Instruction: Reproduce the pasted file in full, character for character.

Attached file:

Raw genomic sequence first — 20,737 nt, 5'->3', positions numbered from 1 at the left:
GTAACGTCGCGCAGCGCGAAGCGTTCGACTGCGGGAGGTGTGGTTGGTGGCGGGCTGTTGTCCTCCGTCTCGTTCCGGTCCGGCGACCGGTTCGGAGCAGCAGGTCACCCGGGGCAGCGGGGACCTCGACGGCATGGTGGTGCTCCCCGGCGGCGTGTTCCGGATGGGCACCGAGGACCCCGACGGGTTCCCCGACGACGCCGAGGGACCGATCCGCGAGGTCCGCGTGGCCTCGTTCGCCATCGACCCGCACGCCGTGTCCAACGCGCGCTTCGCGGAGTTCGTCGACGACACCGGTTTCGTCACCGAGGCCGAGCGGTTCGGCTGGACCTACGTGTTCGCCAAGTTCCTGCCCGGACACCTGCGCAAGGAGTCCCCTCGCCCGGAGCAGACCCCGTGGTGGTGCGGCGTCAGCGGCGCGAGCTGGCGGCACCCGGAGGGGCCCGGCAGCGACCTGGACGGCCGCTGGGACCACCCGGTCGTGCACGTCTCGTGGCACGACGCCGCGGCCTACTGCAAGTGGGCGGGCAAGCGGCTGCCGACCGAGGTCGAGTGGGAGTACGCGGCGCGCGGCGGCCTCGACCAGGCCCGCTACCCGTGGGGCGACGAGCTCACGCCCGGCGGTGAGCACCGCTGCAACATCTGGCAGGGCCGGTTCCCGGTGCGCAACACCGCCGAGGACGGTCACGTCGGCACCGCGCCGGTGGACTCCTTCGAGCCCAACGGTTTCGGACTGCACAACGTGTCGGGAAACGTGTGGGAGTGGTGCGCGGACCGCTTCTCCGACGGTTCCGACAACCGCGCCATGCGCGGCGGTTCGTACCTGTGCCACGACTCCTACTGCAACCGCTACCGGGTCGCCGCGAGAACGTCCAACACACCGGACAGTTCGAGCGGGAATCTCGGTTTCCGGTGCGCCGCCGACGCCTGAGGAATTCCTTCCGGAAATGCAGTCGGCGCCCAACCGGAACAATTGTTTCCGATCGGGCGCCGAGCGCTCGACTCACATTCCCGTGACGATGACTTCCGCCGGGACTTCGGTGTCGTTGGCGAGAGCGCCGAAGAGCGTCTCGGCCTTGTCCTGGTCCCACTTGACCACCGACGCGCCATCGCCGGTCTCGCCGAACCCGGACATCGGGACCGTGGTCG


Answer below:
Raw genomic sequence first — 20,737 nt, 5'->3', positions numbered from 1 at the left:
GTAACGTCGCGCAGCGCGAAGCGTTCGACTGCGGGAGGTGTGGTTGGTGGCGGGCTGTTGTCCTCCGTCTCGTTCCGGTCCGGCGACCGGTTCGGAGCAGCAGGTCACCCGGGGCAGCGGGGACCTCGACGGCATGGTGGTGCTCCCCGGCGGCGTGTTCCGGATGGGCACCGAGGACCCCGACGGGTTCCCCGACGACGCCGAGGGACCGATCCGCGAGGTCCGCGTGGCCTCGTTCGCCATCGACCCGCACGCCGTGTCCAACGCGCGCTTCGCGGAGTTCGTCGACGACACCGGTTTCGTCACCGAGGCCGAGCGGTTCGGCTGGACCTACGTGTTCGCCAAGTTCCTGCCCGGACACCTGCGCAAGGAGTCCCCTCGCCCGGAGCAGACCCCGTGGTGGTGCGGCGTCAGCGGCGCGAGCTGGCGGCACCCGGAGGGGCCCGGCAGCGACCTGGACGGCCGCTGGGACCACCCGGTCGTGCACGTCTCGTGGCACGACGCCGCGGCCTACTGCAAGTGGGCGGGCAAGCGGCTGCCGACCGAGGTCGAGTGGGAGTACGCGGCGCGCGGCGGCCTCGACCAGGCCCGCTACCCGTGGGGCGACGAGCTCACGCCCGGCGGTGAGCACCGCTGCAACATCTGGCAGGGCCGGTTCCCGGTGCGCAACACCGCCGAGGACGGTCACGTCGGCACCGCGCCGGTGGACTCCTTCGAGCCCAACGGTTTCGGACTGCACAACGTGTCGGGAAACGTGTGGGAGTGGTGCGCGGACCGCTTCTCCGACGGTTCCGACAACCGCGCCATGCGCGGCGGTTCGTACCTGTGCCACGACTCCTACTGCAACCGCTACCGGGTCGCCGCGAGAACGTCCAACACACCGGACAGTTCGAGCGGGAATCTCGGTTTCCGGTGCGCCGCCGACGCCTGAGGAATTCCTTCCGGAAATGCAGTCGGCGCCCAACCGGAACAATTGTTTCCGATCGGGCGCCGAGCGCTCGACTCACATTCCCGTGACGATGACTTCCGCCGGGACTTCGGTGTCGTTGGCGAGAGCGCCGAAGAGCGTCTCGGCCTTGTCCTGGTCCCACTTGACCACCGACGCGCCATCGCCGGTCTCGCCGAACCCGGACATCGGGACCGTGGTCG